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Hamilton Receives Money From Robert Troup, His Old Columbia College Roommate, Who Was Then Helping Hamilton Publish the Federalist Papers
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ALEXANDER HAMILTON. Autograph Document Signed, a receipt of £89 from Robert Troup, January 2, 1788. 1 p., 2⅜ x 7½ in.

Inventory #24838       Price: $9,500

Complete Transcript

Received of Robert Troupe Esquire Eighty nine pounds on account of a purchase upon a Sheriffs sale

January 2d, 1788                           A Hamilton

[Docketed on verso in another hand:] Mr. Hamilton’s Receipt. Jan 2, 1788

Historical Background

In addition to practicing law, Troup was a land agent in New York. This receipt could pertain to a joint land investment.

In any case, while this was happening, Troup played a role in the publication of the Federalist Papers, which J. & A. McLean had just announced they would publish in book form; to protect Hamilton’s anonymity, he sent the essays to newspapers through Troup. Federalist no. 31, on the subject of taxation, first appeared in the New York Packet the day before this letter was written, with other New York papers publishing it on this day.

Alexander Hamilton (1757-1804) was born on the island of Nevis and, in 1772, came to New York City, where he enrolled in King’s College (Columbia University) in 1773. When the British occupied the city in 1776, King’s College closed, ending Hamilton’s collegiate career. Hamilton became General George Washington’s aide-de-camp in 1777. After the war, Hamilton studied law and became one of the most eminent lawyers in New York. In 1782, he was elected to the Continental Congress, where he served until October 1783. In 1784, he founded the Bank of New York, which became one of the longest operating banks in American history. In 1786, Hamilton took the leading part at the Annapolis convention, which prepared the way for the great Constitutional Convention that met at Philadelphia in 1787, to which Hamilton was a New York delegate. In the same year, he conceived the series of essays afterward collected as The Federalist in support of the new Constitution, and wrote 51 of the 85 essays himself. Upon the establishment of the new government in 1789, President Washington appointed Hamilton as Secretary of the Treasury, and he restored the country’s finances to a firm footing. In early 1795, Hamilton resigned his office but remained the leader of the Federalist Party until his death in a duel with Vice President Aaron Burr.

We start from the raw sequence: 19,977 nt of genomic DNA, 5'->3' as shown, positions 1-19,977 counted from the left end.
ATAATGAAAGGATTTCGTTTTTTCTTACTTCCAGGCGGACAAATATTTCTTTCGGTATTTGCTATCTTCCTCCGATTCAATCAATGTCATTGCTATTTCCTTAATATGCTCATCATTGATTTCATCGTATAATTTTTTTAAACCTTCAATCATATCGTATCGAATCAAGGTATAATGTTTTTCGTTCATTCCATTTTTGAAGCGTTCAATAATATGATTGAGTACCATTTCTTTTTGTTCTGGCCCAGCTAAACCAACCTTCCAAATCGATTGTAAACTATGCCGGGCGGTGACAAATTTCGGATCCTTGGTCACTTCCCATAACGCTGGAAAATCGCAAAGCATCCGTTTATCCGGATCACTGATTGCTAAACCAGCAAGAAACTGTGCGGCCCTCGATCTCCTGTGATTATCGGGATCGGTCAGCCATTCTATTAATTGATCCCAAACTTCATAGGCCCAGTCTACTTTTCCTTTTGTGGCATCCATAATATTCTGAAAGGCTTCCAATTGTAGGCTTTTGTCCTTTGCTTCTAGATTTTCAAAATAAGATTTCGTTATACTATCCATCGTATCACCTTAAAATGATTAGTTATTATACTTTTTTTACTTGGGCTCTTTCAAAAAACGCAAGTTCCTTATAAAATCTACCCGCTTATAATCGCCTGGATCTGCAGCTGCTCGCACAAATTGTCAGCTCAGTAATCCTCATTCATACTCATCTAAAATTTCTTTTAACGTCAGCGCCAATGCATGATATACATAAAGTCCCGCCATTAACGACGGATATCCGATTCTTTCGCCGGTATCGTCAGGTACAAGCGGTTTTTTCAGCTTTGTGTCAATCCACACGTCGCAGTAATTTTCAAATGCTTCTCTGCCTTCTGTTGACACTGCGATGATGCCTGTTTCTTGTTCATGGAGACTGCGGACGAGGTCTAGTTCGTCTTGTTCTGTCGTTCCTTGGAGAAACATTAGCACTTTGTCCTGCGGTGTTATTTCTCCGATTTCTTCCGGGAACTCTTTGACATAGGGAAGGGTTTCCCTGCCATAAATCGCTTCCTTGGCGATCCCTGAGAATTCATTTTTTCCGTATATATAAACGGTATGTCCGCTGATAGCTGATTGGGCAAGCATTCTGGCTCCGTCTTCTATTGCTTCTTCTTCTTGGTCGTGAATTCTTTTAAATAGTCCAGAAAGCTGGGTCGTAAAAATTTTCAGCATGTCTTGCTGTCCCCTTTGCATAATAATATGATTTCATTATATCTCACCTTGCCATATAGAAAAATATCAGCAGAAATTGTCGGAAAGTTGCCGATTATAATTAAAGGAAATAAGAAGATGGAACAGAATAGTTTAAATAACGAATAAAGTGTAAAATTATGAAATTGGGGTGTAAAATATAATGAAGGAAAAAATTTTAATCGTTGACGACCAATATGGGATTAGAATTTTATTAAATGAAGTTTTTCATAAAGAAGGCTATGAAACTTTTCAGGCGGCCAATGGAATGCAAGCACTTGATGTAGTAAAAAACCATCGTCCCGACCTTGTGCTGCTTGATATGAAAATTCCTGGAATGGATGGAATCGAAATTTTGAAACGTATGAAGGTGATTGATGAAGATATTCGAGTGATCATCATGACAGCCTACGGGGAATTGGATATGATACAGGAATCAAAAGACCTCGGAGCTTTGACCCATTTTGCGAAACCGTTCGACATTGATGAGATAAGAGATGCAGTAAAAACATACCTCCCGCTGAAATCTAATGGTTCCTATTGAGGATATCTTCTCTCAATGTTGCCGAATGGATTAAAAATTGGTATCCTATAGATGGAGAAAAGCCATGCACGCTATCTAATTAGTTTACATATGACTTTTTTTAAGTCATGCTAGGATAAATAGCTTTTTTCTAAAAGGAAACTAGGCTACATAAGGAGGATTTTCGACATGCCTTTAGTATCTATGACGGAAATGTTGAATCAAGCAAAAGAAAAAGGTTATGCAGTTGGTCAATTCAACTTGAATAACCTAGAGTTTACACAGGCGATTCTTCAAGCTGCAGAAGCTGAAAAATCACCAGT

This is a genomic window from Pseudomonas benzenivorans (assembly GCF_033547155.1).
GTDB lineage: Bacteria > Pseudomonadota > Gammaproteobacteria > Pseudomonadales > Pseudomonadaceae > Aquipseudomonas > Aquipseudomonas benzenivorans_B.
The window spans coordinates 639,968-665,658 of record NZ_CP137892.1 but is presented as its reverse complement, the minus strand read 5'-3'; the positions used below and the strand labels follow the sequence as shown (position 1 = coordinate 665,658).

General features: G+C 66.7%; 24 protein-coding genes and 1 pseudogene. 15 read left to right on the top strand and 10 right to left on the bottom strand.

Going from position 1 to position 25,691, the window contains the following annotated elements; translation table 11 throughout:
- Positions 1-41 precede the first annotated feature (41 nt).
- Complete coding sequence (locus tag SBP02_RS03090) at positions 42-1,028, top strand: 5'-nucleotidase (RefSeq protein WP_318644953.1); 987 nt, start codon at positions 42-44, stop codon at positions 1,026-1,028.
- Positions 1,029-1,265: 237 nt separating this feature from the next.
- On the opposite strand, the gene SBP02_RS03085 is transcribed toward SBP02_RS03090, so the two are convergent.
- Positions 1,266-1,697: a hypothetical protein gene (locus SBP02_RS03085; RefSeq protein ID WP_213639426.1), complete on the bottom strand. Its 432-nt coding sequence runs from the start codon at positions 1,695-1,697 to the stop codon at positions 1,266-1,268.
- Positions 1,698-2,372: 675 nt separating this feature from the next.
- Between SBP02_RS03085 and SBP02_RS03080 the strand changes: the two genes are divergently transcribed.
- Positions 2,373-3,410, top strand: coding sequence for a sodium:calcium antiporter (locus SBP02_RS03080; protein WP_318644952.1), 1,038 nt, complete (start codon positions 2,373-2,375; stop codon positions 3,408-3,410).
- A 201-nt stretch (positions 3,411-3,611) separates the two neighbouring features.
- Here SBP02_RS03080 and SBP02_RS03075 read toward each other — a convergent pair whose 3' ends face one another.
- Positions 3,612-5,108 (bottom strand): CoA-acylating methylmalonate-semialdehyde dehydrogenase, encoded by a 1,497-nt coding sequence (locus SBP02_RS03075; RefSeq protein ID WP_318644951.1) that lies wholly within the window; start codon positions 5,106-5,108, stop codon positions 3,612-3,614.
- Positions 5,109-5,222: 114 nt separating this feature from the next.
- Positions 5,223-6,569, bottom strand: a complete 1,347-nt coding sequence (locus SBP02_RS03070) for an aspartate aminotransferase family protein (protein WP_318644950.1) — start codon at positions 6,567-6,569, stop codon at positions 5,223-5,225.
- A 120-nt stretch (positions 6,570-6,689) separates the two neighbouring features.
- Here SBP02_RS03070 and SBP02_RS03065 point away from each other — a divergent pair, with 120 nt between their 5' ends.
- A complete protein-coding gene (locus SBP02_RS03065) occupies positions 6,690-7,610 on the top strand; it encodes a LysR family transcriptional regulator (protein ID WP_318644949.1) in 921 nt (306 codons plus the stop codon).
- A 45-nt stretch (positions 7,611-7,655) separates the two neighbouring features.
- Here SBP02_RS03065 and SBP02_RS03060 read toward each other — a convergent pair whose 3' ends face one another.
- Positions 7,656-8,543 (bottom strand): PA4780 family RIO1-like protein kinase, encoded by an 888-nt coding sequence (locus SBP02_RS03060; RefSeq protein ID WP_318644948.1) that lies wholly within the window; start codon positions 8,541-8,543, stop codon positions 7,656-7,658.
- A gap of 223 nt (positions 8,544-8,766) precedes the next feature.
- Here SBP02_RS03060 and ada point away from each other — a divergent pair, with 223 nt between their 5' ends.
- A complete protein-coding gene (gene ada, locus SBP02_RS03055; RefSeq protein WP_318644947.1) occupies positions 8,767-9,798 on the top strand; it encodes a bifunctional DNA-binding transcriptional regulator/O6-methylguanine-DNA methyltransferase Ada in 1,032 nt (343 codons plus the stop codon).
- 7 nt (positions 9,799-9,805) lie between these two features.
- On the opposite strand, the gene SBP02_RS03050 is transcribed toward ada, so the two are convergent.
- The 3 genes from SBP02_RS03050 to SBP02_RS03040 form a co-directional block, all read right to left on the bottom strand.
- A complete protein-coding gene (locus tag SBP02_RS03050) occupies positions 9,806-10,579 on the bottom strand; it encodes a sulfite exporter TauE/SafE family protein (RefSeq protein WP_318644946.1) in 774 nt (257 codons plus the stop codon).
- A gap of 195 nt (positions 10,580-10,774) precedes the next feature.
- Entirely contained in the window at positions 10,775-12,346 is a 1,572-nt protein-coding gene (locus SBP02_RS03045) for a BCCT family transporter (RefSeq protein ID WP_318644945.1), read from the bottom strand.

Robert Troup (1756-1832) was born in New Jersey and was Hamilton’s undergraduate roommate at King’s College (now Columbia University), where he studied law under John Jay. During the Revolutionary War, Troup served as an aid to General Gates and is depicted in Trumbull’s famous painting of the Surrender at Saratoga. Troup and Hamilton remained close throughout their lives—when Hamilton became Secretary of the Treasury in September of 1789, he turned over all of his still-pending litigation to Troup, and the two were founding members of the abolitionist New York Manumission Society. Troup served as Clerk of Court for the federal district court in New York from 1789 to 1796, when President George Washington appointed him as judge of that court. From 1801 to 1832, Troup was a land agent for the Pulteney Estate of England for its properties in western New York.


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